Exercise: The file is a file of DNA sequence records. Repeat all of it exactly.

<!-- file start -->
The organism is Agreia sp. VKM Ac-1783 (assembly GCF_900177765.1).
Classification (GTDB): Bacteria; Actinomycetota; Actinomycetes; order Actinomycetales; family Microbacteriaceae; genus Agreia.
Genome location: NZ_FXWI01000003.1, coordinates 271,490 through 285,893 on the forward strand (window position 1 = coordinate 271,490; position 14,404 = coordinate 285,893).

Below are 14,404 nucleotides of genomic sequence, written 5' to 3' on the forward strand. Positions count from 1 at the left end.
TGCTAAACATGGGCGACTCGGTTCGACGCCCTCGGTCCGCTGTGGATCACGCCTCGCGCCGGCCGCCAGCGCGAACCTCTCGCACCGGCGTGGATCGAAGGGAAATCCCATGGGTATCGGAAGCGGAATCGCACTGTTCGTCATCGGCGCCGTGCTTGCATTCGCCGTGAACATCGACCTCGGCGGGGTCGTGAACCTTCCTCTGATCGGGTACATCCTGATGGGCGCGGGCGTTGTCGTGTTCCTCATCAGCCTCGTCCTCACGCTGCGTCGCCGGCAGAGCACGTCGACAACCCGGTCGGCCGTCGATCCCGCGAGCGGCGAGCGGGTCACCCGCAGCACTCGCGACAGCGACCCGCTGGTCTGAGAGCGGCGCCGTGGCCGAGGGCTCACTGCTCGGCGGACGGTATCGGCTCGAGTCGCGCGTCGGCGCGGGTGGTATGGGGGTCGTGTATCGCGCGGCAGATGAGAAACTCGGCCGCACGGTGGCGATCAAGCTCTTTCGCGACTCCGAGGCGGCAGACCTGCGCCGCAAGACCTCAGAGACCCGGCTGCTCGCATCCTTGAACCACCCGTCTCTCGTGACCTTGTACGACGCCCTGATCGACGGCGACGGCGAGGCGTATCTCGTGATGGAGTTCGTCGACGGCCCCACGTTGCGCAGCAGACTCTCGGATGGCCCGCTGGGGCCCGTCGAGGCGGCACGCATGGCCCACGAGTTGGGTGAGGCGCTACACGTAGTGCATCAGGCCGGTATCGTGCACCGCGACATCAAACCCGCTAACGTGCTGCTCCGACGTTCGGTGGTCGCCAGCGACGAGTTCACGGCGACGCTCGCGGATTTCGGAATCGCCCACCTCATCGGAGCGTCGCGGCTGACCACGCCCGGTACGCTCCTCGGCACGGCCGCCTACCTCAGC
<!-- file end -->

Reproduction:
The organism is Agreia sp. VKM Ac-1783 (assembly GCF_900177765.1).
Classification (GTDB): Bacteria; Actinomycetota; Actinomycetes; order Actinomycetales; family Microbacteriaceae; genus Agreia.
Genome location: NZ_FXWI01000003.1, coordinates 271,490 through 285,893 on the forward strand (window position 1 = coordinate 271,490; position 14,404 = coordinate 285,893).

Below are 14,404 nucleotides of genomic sequence, written 5' to 3' on the forward strand. Positions count from 1 at the left end.
TGCTAAACATGGGCGACTCGGTTCGACGCCCTCGGTCCGCTGTGGATCACGCCTCGCGCCGGCCGCCAGCGCGAACCTCTCGCACCGGCGTGGATCGAAGGGAAATCCCATGGGTATCGGAAGCGGAATCGCACTGTTCGTCATCGGCGCCGTGCTTGCATTCGCCGTGAACATCGACCTCGGCGGGGTCGTGAACCTTCCTCTGATCGGGTACATCCTGATGGGCGCGGGCGTTGTCGTGTTCCTCATCAGCCTCGTCCTCACGCTGCGTCGCCGGCAGAGCACGTCGACAACCCGGTCGGCCGTCGATCCCGCGAGCGGCGAGCGGGTCACCCGCAGCACTCGCGACAGCGACCCGCTGGTCTGAGAGCGGCGCCGTGGCCGAGGGCTCACTGCTCGGCGGACGGTATCGGCTCGAGTCGCGCGTCGGCGCGGGTGGTATGGGGGTCGTGTATCGCGCGGCAGATGAGAAACTCGGCCGCACGGTGGCGATCAAGCTCTTTCGCGACTCCGAGGCGGCAGACCTGCGCCGCAAGACCTCAGAGACCCGGCTGCTCGCATCCTTGAACCACCCGTCTCTCGTGACCTTGTACGACGCCCTGATCGACGGCGACGGCGAGGCGTATCTCGTGATGGAGTTCGTCGACGGCCCCACGTTGCGCAGCAGACTCTCGGATGGCCCGCTGGGGCCCGTCGAGGCGGCACGCATGGCCCACGAGTTGGGTGAGGCGCTACACGTAGTGCATCAGGCCGGTATCGTGCACCGCGACATCAAACCCGCTAACGTGCTGCTCCGACGTTCGGTGGTCGCCAGCGACGAGTTCACGGCGACGCTCGCGGATTTCGGAATCGCCCACCTCATCGGAGCGTCGCGGCTGACCACGCCCGGTACGCTCCTCGGCACGGCCGCCTACCTCAGC